New research finds therapy may be 32 times more effective at making you happy than simply obtaining money. By the way, how much are you spending on Christmas this year?
I'm more a practical guidance blogger than a dissect-the-research guy, but this was too good to pass up. The journal of Health Economics, Policy and Law published a paper this month entitled "Money or Mental Health: The Cost of Alleviating Psychological Distress with Monetary Compensation versus Psychological Therapy." From the press release:
Chris Boyce of the University of Warwick and Alex Wood of the University of Manchester compared large data sets where 1000s of people had reported on their well-being. They then looked at how well-being changed due to therapy compared to getting sudden increases in income, such as through lottery wins or pay rises. They found that a 4 month course of psychological therapy had a large effect on well-being. They then showed that the increase in well-being from an £800 [$1302] course of therapy was so large that it would take a pay rise of over £25,000 [$40,726] to achieve an equivalent increase in well-being. The research therefore demonstrates that psychological therapy could be 32 times more cost effective at making you happy than simply obtaining more money.
So let's be clear: according to this study, dollar for dollar, money spent on therapy is 32 times more well-being enhancing than a raise or lottery win. You score a 40K raise, but that won't make you as happy as the guy in the next cubicle who's been in therapy for the past four months. Your scratcher hits it big, but it's your neighbor with the weekly "appointment" who is smiling.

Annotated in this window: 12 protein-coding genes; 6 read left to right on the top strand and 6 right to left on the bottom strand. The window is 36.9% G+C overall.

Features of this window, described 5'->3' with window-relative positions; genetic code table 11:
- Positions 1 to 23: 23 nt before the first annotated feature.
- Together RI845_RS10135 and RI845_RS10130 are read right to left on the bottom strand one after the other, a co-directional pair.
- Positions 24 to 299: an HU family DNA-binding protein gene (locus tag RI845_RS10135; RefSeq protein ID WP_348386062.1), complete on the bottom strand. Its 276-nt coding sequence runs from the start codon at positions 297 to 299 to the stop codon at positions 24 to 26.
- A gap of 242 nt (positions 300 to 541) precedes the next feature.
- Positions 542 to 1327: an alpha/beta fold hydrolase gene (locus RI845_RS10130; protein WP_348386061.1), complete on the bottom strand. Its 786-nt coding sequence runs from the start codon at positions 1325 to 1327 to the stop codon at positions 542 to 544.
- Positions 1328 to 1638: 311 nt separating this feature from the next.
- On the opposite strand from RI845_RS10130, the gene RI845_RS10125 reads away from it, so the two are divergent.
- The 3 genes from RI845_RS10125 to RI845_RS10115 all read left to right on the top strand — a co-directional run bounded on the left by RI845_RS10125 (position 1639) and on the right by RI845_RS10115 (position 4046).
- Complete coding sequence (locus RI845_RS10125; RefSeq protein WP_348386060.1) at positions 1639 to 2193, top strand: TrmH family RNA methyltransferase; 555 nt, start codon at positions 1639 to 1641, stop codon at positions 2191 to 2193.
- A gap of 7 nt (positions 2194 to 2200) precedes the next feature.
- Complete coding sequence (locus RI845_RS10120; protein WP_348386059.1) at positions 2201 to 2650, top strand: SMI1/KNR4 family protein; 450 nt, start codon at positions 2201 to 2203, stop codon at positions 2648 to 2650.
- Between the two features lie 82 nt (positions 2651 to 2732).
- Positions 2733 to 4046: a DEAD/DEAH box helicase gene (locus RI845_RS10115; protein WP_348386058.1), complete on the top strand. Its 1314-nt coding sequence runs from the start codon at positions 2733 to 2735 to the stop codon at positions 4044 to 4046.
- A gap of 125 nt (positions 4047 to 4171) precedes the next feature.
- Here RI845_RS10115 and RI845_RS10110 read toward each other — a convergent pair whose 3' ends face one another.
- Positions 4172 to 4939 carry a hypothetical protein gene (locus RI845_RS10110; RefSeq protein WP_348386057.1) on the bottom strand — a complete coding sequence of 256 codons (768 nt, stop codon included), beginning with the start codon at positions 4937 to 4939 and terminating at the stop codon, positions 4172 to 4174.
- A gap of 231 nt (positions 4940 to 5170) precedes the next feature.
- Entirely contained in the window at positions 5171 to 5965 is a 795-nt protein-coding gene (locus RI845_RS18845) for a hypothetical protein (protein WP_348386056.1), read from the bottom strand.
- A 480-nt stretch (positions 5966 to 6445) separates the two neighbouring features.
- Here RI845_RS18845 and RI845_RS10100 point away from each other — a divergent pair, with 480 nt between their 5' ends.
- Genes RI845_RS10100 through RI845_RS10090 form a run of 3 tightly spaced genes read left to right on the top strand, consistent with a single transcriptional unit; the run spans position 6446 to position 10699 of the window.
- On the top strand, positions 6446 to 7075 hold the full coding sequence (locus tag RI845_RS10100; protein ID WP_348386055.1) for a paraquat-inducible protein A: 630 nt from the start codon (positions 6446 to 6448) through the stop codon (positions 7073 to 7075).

I know research methodology well enough to understand it's not this cut and dry. There are certainly limitations to the study and it's tempting to lapse into hyperbole. But these findings are compelling.
I'm intrigued because Boyce & Wood attempt to quantify a long-held belief: getting understanding trumps getting stuff. Clients sometimes quit therapy or ask for fee reductions so they can spend money on other things (cars, clothes, new apartment, etc.) to make them feel better. Therapy is not just a purchase, it's also grueling work for the client without the immediate gratification of a new car. Many people cut and run to get that immediate gratification. This research points out the flaw in that logic.
So on Black Friday, our national holiday to consumerism (the odd yang to Thanksgiving's gratitude and togetherness yin) people blow obscene amounts of money in their quest for well-being. Are Best Buy and Target and Walmart the best places to buy happiness?
I wrote Dr. Boyce to see what his research might have to say on this matter. His thoughtful response:
The purpose of our research is to demonstrate to people that they may be overestimating the effect that money has on their well-being. We should be questioning whether our current spending patterns are really having the greatest impact on our well-being. Our mental health should be a priority. Having a new car, a bigger house or more expensive jewellery are unlikely to improve our mental health so our research suggests that people might be better off spending money on psychological therapy, such as non-directive counselling.
Looks like it's time to develop psychotherapy gift cards. They're 32x more valuable than cash!